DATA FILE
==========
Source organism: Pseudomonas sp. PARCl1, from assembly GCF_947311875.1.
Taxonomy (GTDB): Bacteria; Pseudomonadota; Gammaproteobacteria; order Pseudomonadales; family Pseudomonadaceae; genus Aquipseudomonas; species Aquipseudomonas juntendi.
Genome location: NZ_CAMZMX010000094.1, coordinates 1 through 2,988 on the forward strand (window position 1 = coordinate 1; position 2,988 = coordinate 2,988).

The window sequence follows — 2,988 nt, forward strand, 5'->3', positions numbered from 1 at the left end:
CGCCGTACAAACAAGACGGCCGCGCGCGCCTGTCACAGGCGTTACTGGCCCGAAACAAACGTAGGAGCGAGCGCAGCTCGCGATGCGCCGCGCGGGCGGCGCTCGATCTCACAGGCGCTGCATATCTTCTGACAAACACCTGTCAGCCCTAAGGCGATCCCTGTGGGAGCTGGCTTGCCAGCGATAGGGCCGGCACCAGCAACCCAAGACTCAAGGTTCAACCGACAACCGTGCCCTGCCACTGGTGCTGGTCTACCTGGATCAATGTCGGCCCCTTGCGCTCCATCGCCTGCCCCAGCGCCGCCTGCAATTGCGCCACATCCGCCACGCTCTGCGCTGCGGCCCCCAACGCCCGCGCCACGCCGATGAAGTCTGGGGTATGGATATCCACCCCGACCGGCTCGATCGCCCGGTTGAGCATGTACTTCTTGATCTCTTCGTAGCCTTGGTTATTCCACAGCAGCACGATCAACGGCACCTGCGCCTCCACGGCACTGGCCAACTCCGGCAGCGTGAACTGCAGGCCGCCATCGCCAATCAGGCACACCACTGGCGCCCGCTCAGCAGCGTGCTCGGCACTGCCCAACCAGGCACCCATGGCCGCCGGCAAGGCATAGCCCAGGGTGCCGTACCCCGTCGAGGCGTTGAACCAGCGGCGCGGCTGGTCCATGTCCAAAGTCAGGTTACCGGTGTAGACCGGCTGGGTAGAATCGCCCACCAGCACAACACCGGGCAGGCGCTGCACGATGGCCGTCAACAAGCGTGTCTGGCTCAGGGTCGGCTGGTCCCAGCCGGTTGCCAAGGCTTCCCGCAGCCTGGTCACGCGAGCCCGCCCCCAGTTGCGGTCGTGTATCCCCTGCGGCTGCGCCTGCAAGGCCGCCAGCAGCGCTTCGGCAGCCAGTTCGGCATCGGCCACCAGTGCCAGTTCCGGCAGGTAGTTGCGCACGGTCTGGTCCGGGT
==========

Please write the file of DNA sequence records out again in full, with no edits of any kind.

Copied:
Source organism: Pseudomonas sp. PARCl1, from assembly GCF_947311875.1.
Taxonomy (GTDB): Bacteria; Pseudomonadota; Gammaproteobacteria; order Pseudomonadales; family Pseudomonadaceae; genus Aquipseudomonas; species Aquipseudomonas juntendi.
Genome location: NZ_CAMZMX010000094.1, coordinates 1 through 2,988 on the forward strand (window position 1 = coordinate 1; position 2,988 = coordinate 2,988).

The window sequence follows — 2,988 nt, forward strand, 5'->3', positions numbered from 1 at the left end:
CGCCGTACAAACAAGACGGCCGCGCGCGCCTGTCACAGGCGTTACTGGCCCGAAACAAACGTAGGAGCGAGCGCAGCTCGCGATGCGCCGCGCGGGCGGCGCTCGATCTCACAGGCGCTGCATATCTTCTGACAAACACCTGTCAGCCCTAAGGCGATCCCTGTGGGAGCTGGCTTGCCAGCGATAGGGCCGGCACCAGCAACCCAAGACTCAAGGTTCAACCGACAACCGTGCCCTGCCACTGGTGCTGGTCTACCTGGATCAATGTCGGCCCCTTGCGCTCCATCGCCTGCCCCAGCGCCGCCTGCAATTGCGCCACATCCGCCACGCTCTGCGCTGCGGCCCCCAACGCCCGCGCCACGCCGATGAAGTCTGGGGTATGGATATCCACCCCGACCGGCTCGATCGCCCGGTTGAGCATGTACTTCTTGATCTCTTCGTAGCCTTGGTTATTCCACAGCAGCACGATCAACGGCACCTGCGCCTCCACGGCACTGGCCAACTCCGGCAGCGTGAACTGCAGGCCGCCATCGCCAATCAGGCACACCACTGGCGCCCGCTCAGCAGCGTGCTCGGCACTGCCCAACCAGGCACCCATGGCCGCCGGCAAGGCATAGCCCAGGGTGCCGTACCCCGTCGAGGCGTTGAACCAGCGGCGCGGCTGGTCCATGTCCAAAGTCAGGTTACCGGTGTAGACCGGCTGGGTAGAATCGCCCACCAGCACAACACCGGGCAGGCGCTGCACGATGGCCGTCAACAAGCGTGTCTGGCTCAGGGTCGGCTGGTCCCAGCCGGTTGCCAAGGCTTCCCGCAGCCTGGTCACGCGAGCCCGCCCCCAGTTGCGGTCGTGTATCCCCTGCGGCTGCGCCTGCAAGGCCGCCAGCAGCGCTTCGGCAGCCAGTTCGGCATCGGCCACCAGTGCCAGTTCCGGCAGGTAGTTGCGCACGGTCTGGTCCGGGT